Crohn’s disease is a chronic illness that differs from ulcerative colitis because it can affect any section of the digestive tract with inflammation occurring in all layers of the intestinal wall. It may affect discontinuous areas, i.e., the digestive tract contains alternating sections of healthy areas and inflamed segments.
As inflammation affects the entire intestinal wall, Crohn’s disease can course with complications such as stenosis (narrowing of the intestinal lumen) and/or fistulas (a connection between two intestinal loops or to an organ, e.g., the urinary bladder) which may be accompanied by collections of pus.
The most frequently affected areas are:
Ileum: predominantly the distal ileum
Colon: any segment
Ileum and colon: both
Upper digestive tract:from the mouth to the proximal ileum
Complications associated with Crohn’s disease
The main complications arising in conjunction with Crohn’s disease are:
Intestinal obstruction caused by intestinal lumen narrowing secondary to inflammation and/or the accumulation of fibrous scar tissue. The primary symptoms of this complication are abdominal pain (cramps) and general food intolerance (vomiting).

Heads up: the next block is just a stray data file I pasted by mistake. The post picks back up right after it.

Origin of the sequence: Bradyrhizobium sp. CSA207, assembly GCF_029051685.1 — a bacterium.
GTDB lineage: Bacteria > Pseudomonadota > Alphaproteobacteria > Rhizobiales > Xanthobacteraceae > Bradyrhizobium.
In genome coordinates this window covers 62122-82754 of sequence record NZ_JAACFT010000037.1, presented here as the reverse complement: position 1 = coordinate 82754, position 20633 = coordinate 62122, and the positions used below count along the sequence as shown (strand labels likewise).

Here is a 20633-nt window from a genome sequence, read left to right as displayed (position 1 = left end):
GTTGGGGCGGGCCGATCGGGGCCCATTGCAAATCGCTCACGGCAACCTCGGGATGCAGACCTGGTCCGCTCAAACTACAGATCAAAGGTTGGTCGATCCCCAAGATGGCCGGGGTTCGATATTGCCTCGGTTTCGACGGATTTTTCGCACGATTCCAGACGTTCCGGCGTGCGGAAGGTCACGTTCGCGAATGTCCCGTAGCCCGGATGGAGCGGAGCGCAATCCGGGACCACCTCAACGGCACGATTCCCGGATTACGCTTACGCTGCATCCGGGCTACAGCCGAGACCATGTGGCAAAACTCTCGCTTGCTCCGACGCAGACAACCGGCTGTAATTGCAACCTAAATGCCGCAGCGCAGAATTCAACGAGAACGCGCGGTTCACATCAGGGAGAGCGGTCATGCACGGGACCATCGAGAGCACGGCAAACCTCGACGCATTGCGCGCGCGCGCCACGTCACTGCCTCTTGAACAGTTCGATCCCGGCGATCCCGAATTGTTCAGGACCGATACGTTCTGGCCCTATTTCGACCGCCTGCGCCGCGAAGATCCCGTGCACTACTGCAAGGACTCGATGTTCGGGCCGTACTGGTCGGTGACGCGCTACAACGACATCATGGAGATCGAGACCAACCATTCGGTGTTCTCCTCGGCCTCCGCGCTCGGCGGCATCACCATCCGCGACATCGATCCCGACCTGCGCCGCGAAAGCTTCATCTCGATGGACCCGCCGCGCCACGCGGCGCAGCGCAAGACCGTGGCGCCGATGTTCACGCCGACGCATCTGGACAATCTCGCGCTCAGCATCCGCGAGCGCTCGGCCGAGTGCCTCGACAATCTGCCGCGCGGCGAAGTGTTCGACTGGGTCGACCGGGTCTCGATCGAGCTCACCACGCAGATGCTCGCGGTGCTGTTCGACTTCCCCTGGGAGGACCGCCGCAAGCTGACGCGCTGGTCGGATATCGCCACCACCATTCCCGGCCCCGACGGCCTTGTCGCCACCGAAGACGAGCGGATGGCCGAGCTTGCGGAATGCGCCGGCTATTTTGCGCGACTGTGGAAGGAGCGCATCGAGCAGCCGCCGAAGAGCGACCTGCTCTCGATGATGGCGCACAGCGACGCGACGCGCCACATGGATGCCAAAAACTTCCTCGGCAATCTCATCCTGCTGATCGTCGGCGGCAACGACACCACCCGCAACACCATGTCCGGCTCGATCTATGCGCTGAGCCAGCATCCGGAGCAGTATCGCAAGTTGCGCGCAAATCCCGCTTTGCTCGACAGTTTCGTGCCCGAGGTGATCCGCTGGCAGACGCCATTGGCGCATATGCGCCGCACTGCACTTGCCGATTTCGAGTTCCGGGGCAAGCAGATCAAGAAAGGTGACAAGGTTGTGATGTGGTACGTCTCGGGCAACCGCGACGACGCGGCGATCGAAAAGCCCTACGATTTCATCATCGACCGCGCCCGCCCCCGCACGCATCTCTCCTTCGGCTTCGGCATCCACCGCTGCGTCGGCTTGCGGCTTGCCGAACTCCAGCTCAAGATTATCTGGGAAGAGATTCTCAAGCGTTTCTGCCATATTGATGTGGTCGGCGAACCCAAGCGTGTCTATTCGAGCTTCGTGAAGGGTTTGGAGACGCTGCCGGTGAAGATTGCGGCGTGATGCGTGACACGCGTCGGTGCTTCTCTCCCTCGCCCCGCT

Fistulas are abnormal passageways connecting two internal parts of the body. A perianal fistula is a connection between the anal canal and the perianal skin around the end of the anus.
Síntomas más frecuentes de la Enfermedad de Crohn
Complications associated with diarrhoea
Dehydration: excessive loss of body water
Loss of nutrients, water and electrolytes (sodium, potassium, magnesium, etc.)
Oral rehydration therapy is essential. Administration of just water is not enough; patients must also receive the correct quantity of electrolytes (oral rehydration solution). In severe cases, fluids must be replaced intravenously.
Symptoms may vary depending on the disease’s location. When it affects the small intestine, patients primarily experience abdominal pain, diarrhoea, weight loss and/or loss of appetite. If the disease affects the colon, then the predominant symptom is diarrhoea with or without blood.
It is important to remember that Crohn’s disease can affect the anus and produce lesions such as:
Skin tags: folds of anal mucous membrane protruding outward
Fistulas: passageway from inside the rectum to outside the body (perianal skin)
Abscess: accumulation of pus due to infection
Fissure: small tear appearing as a linear wound in the anal canal
Rectal stenosis: narrowing of the anus or rectum because of scar tissue produced by ulcers